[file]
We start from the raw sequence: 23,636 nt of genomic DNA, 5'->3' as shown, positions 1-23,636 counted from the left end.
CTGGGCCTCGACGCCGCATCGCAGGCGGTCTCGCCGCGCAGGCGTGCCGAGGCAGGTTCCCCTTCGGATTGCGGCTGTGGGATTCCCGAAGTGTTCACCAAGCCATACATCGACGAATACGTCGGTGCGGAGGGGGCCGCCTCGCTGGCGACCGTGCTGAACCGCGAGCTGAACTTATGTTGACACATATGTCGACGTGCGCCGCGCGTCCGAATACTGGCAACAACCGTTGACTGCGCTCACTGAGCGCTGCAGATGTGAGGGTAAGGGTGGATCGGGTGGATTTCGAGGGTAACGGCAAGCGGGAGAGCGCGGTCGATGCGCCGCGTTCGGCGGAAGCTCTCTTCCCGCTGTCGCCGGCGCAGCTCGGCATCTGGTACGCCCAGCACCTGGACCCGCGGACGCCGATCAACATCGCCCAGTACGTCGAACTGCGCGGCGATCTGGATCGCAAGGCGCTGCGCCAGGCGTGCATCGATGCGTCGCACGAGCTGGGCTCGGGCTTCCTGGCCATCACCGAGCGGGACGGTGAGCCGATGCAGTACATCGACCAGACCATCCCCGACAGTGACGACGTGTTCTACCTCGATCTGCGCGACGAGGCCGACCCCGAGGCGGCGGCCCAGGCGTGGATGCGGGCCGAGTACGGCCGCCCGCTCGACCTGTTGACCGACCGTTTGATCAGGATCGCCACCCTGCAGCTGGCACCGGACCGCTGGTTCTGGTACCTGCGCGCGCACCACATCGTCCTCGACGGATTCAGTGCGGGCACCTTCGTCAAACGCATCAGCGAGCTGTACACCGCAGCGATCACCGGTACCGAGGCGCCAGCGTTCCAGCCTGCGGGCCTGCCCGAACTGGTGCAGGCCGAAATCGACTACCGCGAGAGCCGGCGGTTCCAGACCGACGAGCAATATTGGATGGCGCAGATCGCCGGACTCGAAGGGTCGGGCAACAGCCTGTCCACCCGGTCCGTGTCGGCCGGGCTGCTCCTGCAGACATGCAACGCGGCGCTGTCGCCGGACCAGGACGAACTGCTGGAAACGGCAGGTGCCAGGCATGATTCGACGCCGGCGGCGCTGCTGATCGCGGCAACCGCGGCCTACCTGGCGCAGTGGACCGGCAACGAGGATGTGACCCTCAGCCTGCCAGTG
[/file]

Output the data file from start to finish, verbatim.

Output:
We start from the raw sequence: 23,636 nt of genomic DNA, 5'->3' as shown, positions 1-23,636 counted from the left end.
CTGGGCCTCGACGCCGCATCGCAGGCGGTCTCGCCGCGCAGGCGTGCCGAGGCAGGTTCCCCTTCGGATTGCGGCTGTGGGATTCCCGAAGTGTTCACCAAGCCATACATCGACGAATACGTCGGTGCGGAGGGGGCCGCCTCGCTGGCGACCGTGCTGAACCGCGAGCTGAACTTATGTTGACACATATGTCGACGTGCGCCGCGCGTCCGAATACTGGCAACAACCGTTGACTGCGCTCACTGAGCGCTGCAGATGTGAGGGTAAGGGTGGATCGGGTGGATTTCGAGGGTAACGGCAAGCGGGAGAGCGCGGTCGATGCGCCGCGTTCGGCGGAAGCTCTCTTCCCGCTGTCGCCGGCGCAGCTCGGCATCTGGTACGCCCAGCACCTGGACCCGCGGACGCCGATCAACATCGCCCAGTACGTCGAACTGCGCGGCGATCTGGATCGCAAGGCGCTGCGCCAGGCGTGCATCGATGCGTCGCACGAGCTGGGCTCGGGCTTCCTGGCCATCACCGAGCGGGACGGTGAGCCGATGCAGTACATCGACCAGACCATCCCCGACAGTGACGACGTGTTCTACCTCGATCTGCGCGACGAGGCCGACCCCGAGGCGGCGGCCCAGGCGTGGATGCGGGCCGAGTACGGCCGCCCGCTCGACCTGTTGACCGACCGTTTGATCAGGATCGCCACCCTGCAGCTGGCACCGGACCGCTGGTTCTGGTACCTGCGCGCGCACCACATCGTCCTCGACGGATTCAGTGCGGGCACCTTCGTCAAACGCATCAGCGAGCTGTACACCGCAGCGATCACCGGTACCGAGGCGCCAGCGTTCCAGCCTGCGGGCCTGCCCGAACTGGTGCAGGCCGAAATCGACTACCGCGAGAGCCGGCGGTTCCAGACCGACGAGCAATATTGGATGGCGCAGATCGCCGGACTCGAAGGGTCGGGCAACAGCCTGTCCACCCGGTCCGTGTCGGCCGGGCTGCTCCTGCAGACATGCAACGCGGCGCTGTCGCCGGACCAGGACGAACTGCTGGAAACGGCAGGTGCCAGGCATGATTCGACGCCGGCGGCGCTGCTGATCGCGGCAACCGCGGCCTACCTGGCGCAGTGGACCGGCAACGAGGATGTGACCCTCAGCCTGCCAGTG